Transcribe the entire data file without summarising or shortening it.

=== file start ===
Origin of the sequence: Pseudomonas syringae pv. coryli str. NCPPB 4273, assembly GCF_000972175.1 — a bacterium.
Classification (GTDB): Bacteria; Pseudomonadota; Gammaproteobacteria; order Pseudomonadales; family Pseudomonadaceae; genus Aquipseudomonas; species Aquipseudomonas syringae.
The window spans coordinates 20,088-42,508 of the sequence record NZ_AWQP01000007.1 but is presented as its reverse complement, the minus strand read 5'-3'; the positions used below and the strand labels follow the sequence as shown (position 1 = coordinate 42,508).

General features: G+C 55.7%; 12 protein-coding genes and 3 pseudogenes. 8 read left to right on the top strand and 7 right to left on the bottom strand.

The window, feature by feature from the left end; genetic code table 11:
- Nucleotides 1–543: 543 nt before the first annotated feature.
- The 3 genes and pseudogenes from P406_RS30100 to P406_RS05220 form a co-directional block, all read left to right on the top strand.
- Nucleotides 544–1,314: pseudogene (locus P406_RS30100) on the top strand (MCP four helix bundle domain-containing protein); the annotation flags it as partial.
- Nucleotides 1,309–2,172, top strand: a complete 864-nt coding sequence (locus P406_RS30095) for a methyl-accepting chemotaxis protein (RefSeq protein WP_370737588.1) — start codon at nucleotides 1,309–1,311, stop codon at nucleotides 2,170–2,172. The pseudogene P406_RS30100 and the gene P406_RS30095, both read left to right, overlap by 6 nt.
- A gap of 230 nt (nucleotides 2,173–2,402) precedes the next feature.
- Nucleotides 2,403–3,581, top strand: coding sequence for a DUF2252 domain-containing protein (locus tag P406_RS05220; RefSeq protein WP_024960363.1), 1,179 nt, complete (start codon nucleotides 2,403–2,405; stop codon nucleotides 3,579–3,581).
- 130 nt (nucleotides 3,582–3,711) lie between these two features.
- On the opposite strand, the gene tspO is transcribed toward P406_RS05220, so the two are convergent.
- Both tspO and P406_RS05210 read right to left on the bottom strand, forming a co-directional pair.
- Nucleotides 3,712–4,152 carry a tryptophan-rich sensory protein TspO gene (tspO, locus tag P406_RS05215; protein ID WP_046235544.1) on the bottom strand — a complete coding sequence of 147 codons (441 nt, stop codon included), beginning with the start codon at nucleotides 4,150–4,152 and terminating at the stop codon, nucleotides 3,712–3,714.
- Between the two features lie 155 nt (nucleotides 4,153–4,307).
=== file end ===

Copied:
Origin of the sequence: Pseudomonas syringae pv. coryli str. NCPPB 4273, assembly GCF_000972175.1 — a bacterium.
Classification (GTDB): Bacteria; Pseudomonadota; Gammaproteobacteria; order Pseudomonadales; family Pseudomonadaceae; genus Aquipseudomonas; species Aquipseudomonas syringae.
The window spans coordinates 20,088-42,508 of the sequence record NZ_AWQP01000007.1 but is presented as its reverse complement, the minus strand read 5'-3'; the positions used below and the strand labels follow the sequence as shown (position 1 = coordinate 42,508).

General features: G+C 55.7%; 12 protein-coding genes and 3 pseudogenes. 8 read left to right on the top strand and 7 right to left on the bottom strand.

The window, feature by feature from the left end; genetic code table 11:
- Nucleotides 1–543: 543 nt before the first annotated feature.
- The 3 genes and pseudogenes from P406_RS30100 to P406_RS05220 form a co-directional block, all read left to right on the top strand.
- Nucleotides 544–1,314: pseudogene (locus P406_RS30100) on the top strand (MCP four helix bundle domain-containing protein); the annotation flags it as partial.
- Nucleotides 1,309–2,172, top strand: a complete 864-nt coding sequence (locus P406_RS30095) for a methyl-accepting chemotaxis protein (RefSeq protein WP_370737588.1) — start codon at nucleotides 1,309–1,311, stop codon at nucleotides 2,170–2,172. The pseudogene P406_RS30100 and the gene P406_RS30095, both read left to right, overlap by 6 nt.
- A gap of 230 nt (nucleotides 2,173–2,402) precedes the next feature.
- Nucleotides 2,403–3,581, top strand: coding sequence for a DUF2252 domain-containing protein (locus tag P406_RS05220; RefSeq protein WP_024960363.1), 1,179 nt, complete (start codon nucleotides 2,403–2,405; stop codon nucleotides 3,579–3,581).
- 130 nt (nucleotides 3,582–3,711) lie between these two features.
- On the opposite strand, the gene tspO is transcribed toward P406_RS05220, so the two are convergent.
- Both tspO and P406_RS05210 read right to left on the bottom strand, forming a co-directional pair.
- Nucleotides 3,712–4,152 carry a tryptophan-rich sensory protein TspO gene (tspO, locus tag P406_RS05215; protein ID WP_046235544.1) on the bottom strand — a complete coding sequence of 147 codons (441 nt, stop codon included), beginning with the start codon at nucleotides 4,150–4,152 and terminating at the stop codon, nucleotides 3,712–3,714.
- Between the two features lie 155 nt (nucleotides 4,153–4,307).